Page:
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Hata, Masayuki MD*; Oishi, Akio MD, PhD*; Shimozono, Masataka MD*; Mandai, Michiko MD, PhD*,†; Nishida, Akihiro MD, PhD*; Kurimoto, Yasuo MD, PhD*

doi: 10.1097/IAE.0b013e31826710a0
Original Study

Purpose: To investigate when and how fast the foveal thinning occurs in central serous chorioretinopathy.

Methods: Outer nuclear layer (ONL) thickness was measured in 60 eyes of 60 patients with active central serous chorioretinopathy. Patients were divided into 3 groups based on the duration of symptoms; within 1 month (Group A, 25 eyes), 1 to 6 months (Group B, 17 eyes), and >6 months (Group C, 18 eyes). Outer nuclear layer thickness and visual acuity were compared between each group. Some of the patients underwent several examinations and serial changes were analyzed.

Results: The ONL thickness was correlated with the duration of symptoms (R = −0.61, P < 0.001). Visual acuity was worse in Group C compared with Group A (P = 0.003). The mean ONL thickness of each group and healthy contralateral eyes was 82.4, 70.2, 53.5, and 89.3 μm, respectively. Comparisons between each group showed statistical significances. Seventeen eyes in Group A were re-examined between 3 and 6 months after the first visit. The mean ONL thickness significantly decreased from 81.9 μm to 75.0 μm (P = 0.020).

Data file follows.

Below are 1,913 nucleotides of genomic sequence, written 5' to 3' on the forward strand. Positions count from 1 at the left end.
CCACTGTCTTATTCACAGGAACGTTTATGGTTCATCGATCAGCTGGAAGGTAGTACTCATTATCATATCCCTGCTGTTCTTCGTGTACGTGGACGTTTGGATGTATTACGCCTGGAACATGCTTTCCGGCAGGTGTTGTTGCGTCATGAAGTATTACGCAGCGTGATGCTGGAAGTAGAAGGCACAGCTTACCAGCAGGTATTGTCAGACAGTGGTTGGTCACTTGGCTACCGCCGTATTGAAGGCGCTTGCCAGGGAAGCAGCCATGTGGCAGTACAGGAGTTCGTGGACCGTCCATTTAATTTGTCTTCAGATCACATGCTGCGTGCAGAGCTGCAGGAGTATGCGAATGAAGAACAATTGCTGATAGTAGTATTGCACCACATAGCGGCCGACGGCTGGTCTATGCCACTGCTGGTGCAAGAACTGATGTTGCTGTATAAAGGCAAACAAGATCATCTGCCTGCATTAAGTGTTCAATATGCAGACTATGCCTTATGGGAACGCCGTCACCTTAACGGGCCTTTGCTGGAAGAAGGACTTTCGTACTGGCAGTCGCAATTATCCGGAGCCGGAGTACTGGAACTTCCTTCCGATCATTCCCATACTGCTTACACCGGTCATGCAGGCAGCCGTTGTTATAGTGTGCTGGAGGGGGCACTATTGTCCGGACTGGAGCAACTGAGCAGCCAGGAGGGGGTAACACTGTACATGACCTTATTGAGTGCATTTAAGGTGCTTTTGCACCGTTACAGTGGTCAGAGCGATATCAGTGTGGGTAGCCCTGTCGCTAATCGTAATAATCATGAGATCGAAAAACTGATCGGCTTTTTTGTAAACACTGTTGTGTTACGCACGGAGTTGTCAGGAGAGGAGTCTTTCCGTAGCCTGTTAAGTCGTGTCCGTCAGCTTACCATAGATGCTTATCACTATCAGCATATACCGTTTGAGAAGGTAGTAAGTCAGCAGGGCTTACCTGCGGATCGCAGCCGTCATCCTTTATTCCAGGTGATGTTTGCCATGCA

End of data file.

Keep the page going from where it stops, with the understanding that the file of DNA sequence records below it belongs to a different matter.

Conclusion: In central serous chorioretinopathy, ONL thinning starts in the early stage and may continue as long as the subretinal fluid persists.

Spectral-domain optical coherence tomography confirmed the thinning of outer nuclear layer even at the early stage of central serous chorioretinopathy. The thinning was more prominent in patients with longer duration of symptoms and did not progress once after subretinal fluid resolved.

*Department of Ophthalmology, Kobe City Medical Center General Hospital, Kobe, Japan

Laboratory for Retinal Regeneration, RIKEN Center for Developmental Biology, Kobe, Japan.

Reprint requests: Akio Oishi, MD, PhD, Department of Ophthalmology, Kobe City Medical Center General Hospital, 4-6 Minatojima-nakamachi, Chuo-ku, Kobe 650-0046, Japan; e-mail:

The authors have no financial or conflict of interest to disclose.

© The Ophthalmic Communications Society, Inc.